General Crime

Attorney Sentenced to 5 Years Probation for Felony Animal Cruelty

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An Oakland attorney was sentenced today to five years’ probation for her felony animal cruelty conviction for failing to properly care for the more than 100 cats who lived in her home, many of which died or had to be euthanized. In sentencing 62-year-old Jan Van Dusen, Alameda County Superior Court Superior Court Judge Gloria Rhynes denied a request by Van Dusen’s lawyer, Frank Offen, that her conviction be reduced from a felony to a misdemeanor.

Offen argued that Van Dusen doesn’t have any prior convictions and has provided important services to the community as a lawyer and said a felony conviction on her record likely would cause her to be disbarred and she “would be left destitute” because she doesn’t have a source of income aside from her law practice. But Rhynes said she wouldn’t reduce Van Dusen’s conviction because she engaged in “felony conduct” by not taking good care of the cats who lived at her home on Magnolia Street in West Oakland.

Rhynes said, “I know her intention was to improve the lifestyle of the cats, but it’s indisputable that they suffered, were exposed to multiple diseases and many of them had to be euthanized because of the magnitude of the conditions” at Van Dusen’s home. Oakland Animal Control officers who raided Van Dusen’s house on Magnolia Street in October 2011 said they found about 100 cats, most of them feral, including 11 cats that were dead and had been placed in a freezer.

Another 18 cats had to be euthanized because they couldn’t be treated and most of the remaining cats also had developed medical problems, animal officials said. Animal Control officials said the conditions in Van Dusen’s home were rancid and the smell of urine and feces was overwhelming. Van Dusen contended at her trial that she didn’t do anything illegal and that she took in sick and homeless cats that no one else wanted. Van Dusen could have faced up to three years in state prison for her conviction but Rhynes said it would be more appropriate for her to be placed on probation, along with numerous conditions.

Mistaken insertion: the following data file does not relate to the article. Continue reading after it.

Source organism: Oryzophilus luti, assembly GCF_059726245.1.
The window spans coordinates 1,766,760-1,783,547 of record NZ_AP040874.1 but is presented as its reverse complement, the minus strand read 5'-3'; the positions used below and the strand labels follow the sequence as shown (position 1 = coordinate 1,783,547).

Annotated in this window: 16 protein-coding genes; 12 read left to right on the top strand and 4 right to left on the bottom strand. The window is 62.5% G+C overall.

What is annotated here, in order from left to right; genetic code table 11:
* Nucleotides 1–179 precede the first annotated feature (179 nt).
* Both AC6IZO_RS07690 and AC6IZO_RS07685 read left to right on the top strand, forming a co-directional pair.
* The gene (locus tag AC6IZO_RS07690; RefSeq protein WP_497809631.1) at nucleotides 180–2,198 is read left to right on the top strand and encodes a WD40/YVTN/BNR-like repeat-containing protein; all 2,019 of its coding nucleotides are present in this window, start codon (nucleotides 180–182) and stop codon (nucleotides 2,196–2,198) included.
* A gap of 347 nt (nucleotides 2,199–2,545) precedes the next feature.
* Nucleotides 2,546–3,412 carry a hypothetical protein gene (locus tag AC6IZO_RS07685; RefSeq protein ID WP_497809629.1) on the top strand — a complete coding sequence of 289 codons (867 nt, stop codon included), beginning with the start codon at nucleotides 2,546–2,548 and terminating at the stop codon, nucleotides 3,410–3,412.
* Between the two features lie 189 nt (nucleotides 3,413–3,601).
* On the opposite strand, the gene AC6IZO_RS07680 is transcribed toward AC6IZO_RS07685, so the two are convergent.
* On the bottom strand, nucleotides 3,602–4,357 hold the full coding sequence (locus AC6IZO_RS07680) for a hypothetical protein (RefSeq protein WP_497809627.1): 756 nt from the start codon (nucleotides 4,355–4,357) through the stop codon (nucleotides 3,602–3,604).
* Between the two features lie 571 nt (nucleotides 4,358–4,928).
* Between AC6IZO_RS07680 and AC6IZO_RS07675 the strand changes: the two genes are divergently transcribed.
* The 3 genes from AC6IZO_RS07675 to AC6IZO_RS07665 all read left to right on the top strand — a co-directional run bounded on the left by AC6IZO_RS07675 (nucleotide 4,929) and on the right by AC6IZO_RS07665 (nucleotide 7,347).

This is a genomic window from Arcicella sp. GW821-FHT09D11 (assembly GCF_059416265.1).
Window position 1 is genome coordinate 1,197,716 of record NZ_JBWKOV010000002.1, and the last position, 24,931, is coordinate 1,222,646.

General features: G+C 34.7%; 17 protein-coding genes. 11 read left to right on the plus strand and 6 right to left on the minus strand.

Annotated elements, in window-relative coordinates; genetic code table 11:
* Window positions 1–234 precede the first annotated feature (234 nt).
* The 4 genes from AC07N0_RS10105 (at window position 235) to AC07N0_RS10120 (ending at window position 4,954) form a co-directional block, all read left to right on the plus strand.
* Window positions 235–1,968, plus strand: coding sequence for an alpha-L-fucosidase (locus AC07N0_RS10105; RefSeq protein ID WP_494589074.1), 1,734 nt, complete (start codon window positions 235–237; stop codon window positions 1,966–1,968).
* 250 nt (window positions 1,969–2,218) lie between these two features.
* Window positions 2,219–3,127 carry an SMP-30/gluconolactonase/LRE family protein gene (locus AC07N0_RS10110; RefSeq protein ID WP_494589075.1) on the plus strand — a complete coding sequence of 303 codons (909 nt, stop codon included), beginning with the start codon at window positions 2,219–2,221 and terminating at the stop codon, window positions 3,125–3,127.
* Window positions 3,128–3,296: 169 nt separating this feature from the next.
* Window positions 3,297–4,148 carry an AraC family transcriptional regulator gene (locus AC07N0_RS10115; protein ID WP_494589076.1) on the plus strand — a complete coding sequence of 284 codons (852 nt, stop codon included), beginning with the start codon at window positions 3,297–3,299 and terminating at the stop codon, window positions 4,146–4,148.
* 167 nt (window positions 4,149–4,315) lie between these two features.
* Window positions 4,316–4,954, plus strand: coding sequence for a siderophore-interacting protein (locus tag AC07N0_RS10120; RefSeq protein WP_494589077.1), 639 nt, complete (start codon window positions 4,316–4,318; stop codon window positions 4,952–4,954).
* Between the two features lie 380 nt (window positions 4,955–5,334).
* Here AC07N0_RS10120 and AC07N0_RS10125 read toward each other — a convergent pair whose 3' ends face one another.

Among those are that she not own any animals, undergo mental health counseling, perform 200 hours of community service and pay a restitution fine for the cost of impounding, housing, caring for, feeding and treating the cats that were at her house. Oakland Animal Control officials are asking for about $40,000 in restitution but the amount won’t be finalized until Van Dusen has a restitution hearing in September. Rhynes found Van Dusen guilty of felony animal cruelty in a non-jury trial that ended on June 19.

The trial was the second for Van Dusen. Her first trial ended in a mistrial last year when jurors deadlocked 11-1 in favor of convicting her. When prosecutor Tim Burr cross-examined Van Dusen during her trial she admitted that her house smelled like urine because of all the cats that lived there but “not that much.”

She conceded that some of the cats she was caring for suffered from diarrhea but claimed that the diarrhea problem spread only because of the negligence of a friend she had hired to help take care of the cats. Offen said in his closing argument in the case that Van Dusen “had been taking good care of the cats” until October 2011, when he said things “went haywire” because her friend didn’t follow through on his commitment to help take care of them.

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